January 2016 Newsletter: Fancy Color Tanzanite

Tanzanite is most famous for its rich violet-blue color, but there are now a range of other colors being marketed as fancy color tanzanite. Some of these are quite rare and valuable and thus popular with collectors.

The violet blue tanzanite is produced by low temperature heating of the brownish or greenish zoisite found in Tanzania. The name tanzanite was orignally applied to this distinctive color when Tiffany & Co. named and marketed the gem after its discovery in 1967.

Natural Pink Tanzanite Crystal
PInk Tanzanite Crystal

There was initially no market for the unheated zoisite, most of which was not particularly attractive until heated. But with extensive mining in Tanzania, some rare and beautiful colors of natural zoisite have been found and these are now sold as fancy colored tanzanite (though technically they should be called "fancy colored zoisite"). The colors include green, golden, orange, green-blue, pink and purple.

The key to value in fancy color tanzanite is the purity of the color. Most zoisite has a brown or grey secondary hue, and these muted colors are not desirable. Vivid pinks, purples, greens, yellows and oranges are rare and are sought after by collectors. Most fine fancy colors are found only in small sizes (under 1 carat) and larger pieces are very rare, especially in the purer colors.

The opaque massive form of pink zoisite is known as thulite and is relatively common. But the pink color is very rare in crystalline form, and transparent zoisite in any shade of pink is quite valuable. The pinks and purples are the rarest and most valuable of the fancy tanzites, often selling for 2 to 3 times the price of fine blue tanzanite. The chrome green tanzanite is the next rarest, followed by vivid oranges and yellows.

In the case of violet-blue tanzanite, there is no premium for unheated stones, since the violet-blue color is normally produced by low temperature heating. The fancy colored tanzanites are completely untreated, a fact appreciated by many collectors.

See our collection of Fine Tanzanite



Notable Gems from the AJS Collection

This month we feature acquisitions to our collection.

Click on a photo to see the details for the item.

2.02 ct Unheated Ruby from Madagascar
2.02 ct Unheated Ruby from Madagascar

A very fine unheated natural Ruby from Madgascar. This is beautifully clean material with a pure deep red color. Certified by GemResearch Swisslab (GRS) as unheated, with color graded as "vivid red (GRS type 'pigeon's blood')". This is a fine collector's gem that your family will treasure for generations.

2.10 ct Unheated Sapphire from Madagascar

A gorgeous saturated royal blue sapphire over 2 carats! This rare unheated sapphire comes complete with a certificate from GemResearch Swisslab (GRS), noting no thermal enhancement and color graded as "vivid blue (GRS type 'royal blue')". This fine gem has wonderful color and beautiful material. It is extremely clean and superbly cut with excellent proportions and polished to a high brilliance. A fine collection-quality gem for a special piece of jewelry.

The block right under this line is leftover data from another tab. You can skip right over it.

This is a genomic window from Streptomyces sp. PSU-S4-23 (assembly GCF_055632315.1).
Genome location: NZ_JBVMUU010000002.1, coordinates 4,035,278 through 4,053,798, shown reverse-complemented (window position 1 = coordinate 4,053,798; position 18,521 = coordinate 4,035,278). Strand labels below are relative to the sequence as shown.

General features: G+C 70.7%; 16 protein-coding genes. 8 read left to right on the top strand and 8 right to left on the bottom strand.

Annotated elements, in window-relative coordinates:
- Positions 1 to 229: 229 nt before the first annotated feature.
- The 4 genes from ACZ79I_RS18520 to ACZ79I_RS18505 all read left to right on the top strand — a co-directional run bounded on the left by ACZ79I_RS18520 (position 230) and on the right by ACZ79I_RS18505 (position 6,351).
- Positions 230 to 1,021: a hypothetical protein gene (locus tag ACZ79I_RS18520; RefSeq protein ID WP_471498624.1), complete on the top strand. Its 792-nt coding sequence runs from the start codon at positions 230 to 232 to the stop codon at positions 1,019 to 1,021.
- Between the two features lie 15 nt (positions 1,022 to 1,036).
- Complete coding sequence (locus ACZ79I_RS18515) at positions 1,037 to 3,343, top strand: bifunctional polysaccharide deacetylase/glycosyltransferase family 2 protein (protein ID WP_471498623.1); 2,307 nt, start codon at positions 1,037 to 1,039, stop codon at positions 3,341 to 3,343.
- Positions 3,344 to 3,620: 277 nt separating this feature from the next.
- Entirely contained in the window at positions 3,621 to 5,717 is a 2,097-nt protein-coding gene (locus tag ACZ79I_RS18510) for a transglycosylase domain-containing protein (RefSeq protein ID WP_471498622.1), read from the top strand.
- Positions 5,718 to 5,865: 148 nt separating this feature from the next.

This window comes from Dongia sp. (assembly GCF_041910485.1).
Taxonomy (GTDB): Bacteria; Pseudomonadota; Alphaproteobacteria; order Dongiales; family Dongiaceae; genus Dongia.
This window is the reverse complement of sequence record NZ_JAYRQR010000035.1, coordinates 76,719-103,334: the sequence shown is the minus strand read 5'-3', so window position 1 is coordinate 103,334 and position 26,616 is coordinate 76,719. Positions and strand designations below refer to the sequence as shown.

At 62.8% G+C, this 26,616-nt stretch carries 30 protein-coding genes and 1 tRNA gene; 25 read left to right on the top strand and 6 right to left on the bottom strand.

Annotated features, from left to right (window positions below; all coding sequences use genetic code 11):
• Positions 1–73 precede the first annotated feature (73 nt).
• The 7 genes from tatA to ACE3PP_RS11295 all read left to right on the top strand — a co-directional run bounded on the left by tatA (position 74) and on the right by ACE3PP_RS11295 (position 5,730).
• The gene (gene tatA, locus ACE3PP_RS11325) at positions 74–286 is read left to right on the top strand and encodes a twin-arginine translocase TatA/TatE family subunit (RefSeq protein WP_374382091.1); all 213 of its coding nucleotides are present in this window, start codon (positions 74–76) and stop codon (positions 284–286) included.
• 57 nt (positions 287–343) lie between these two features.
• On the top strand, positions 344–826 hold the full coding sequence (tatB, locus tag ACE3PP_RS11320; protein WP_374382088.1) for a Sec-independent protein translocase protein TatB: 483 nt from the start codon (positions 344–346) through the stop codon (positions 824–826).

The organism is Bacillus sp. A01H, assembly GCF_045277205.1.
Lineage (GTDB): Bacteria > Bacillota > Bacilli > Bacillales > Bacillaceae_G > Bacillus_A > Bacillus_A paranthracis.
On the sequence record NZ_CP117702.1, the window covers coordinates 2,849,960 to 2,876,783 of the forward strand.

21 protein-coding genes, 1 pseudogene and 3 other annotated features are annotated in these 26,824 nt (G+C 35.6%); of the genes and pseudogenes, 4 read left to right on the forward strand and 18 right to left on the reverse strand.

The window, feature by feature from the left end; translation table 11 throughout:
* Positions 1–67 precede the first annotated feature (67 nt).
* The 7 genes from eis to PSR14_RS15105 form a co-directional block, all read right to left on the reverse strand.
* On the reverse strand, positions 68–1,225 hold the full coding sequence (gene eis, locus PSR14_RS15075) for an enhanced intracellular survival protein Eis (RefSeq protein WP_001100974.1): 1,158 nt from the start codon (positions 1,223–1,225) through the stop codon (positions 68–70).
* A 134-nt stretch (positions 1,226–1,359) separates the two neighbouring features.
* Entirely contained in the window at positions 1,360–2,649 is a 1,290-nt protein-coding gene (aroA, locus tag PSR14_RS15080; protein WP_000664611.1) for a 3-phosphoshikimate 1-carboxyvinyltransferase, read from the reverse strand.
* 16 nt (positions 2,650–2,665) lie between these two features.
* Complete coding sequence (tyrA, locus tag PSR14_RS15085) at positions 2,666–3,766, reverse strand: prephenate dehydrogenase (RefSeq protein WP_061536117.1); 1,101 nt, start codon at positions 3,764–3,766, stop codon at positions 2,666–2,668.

See the video

19.87 ct Citrine, Uruguay

19.87 ct Citrine from Uruguay  [SOLD]

A big, bright citrine in a vivid golden orange! The portuguese cut gives this large stone a lot of fire. An impressive gem at a very modest price. Guaranteed natural and untreated.

9.65 ct Petalite Matched Pair, Brazil

9.56 ct Petalite Matched Pair from Brazil  [SOLD]
Petalite is one of the most popular of the colorless gems. It has reasonably good hardness (6 to 6.5) and tends to display a pure white without heat treatment. This matched pair of petalite pears and completely clean and will set up beautifully in earrings. Guaranteed natural and untreated.


4.65 ct Fancy Tanzanite, Tanzania

4.65 ct Fancy Tanzanite from Tanzania [SOLD]

A rare purple tanzanite, completely natural and untreated. This fine gem has a wonderfully pure saturated color and is completely clean even under magnification. Perfectly cut to bring out the fire and brilliance of this excellent material, this 4.65 ct gem will set up beautifully in a ring or pendant. Guaranteed natural and untreated.

News from AJS and the Gems World

  • Happy New Year 2016!

All the best for the new year to you and yours from all the staff at AJS Gems around the world. Thanks for making 2015 another successful year for us, and we look forward to working with you on your future gem projects.

  • 'Crimson Flame Ruby' sells for $18.3 million at Christie's

An exceptionally rare 15 carat Burmese pigeon blood ruby named The Crimson Flame sold for $18.3 million at Christie’s Magnificent Jewels sale in Hong Kong in December. It surpassed its high estimate of $15 million and set a world auction record of $1.2 million per carat.

Ask the Gem Experts

Each month we answer questions from our customers. We welcome your questions and you can submit a question from our contact page.

I noticed that most of the rubies and sapphires in your collections are oval shape. Is it harder to find other shapes like square, round and triangular? Thanks for your time. BNR, Malaysia

Most corundum is alluvial in origin, and is found embedded in stream beds and beach sands. The rough stones tend to be rounded due to rolling around in oceans and rivers, and their outline shape is typically oval. Since ruby and sapphire are so valuable, gem cutters try to preserve as much of the rough material as possible. So that is why oval is the most common shape for corundum, especially in larger sizes. But you will see other shapes from time to time, especially cushions, hearts and pairs. Square shapes tend to be much less common.



All the best in gems,

Arnold, Rung & Ron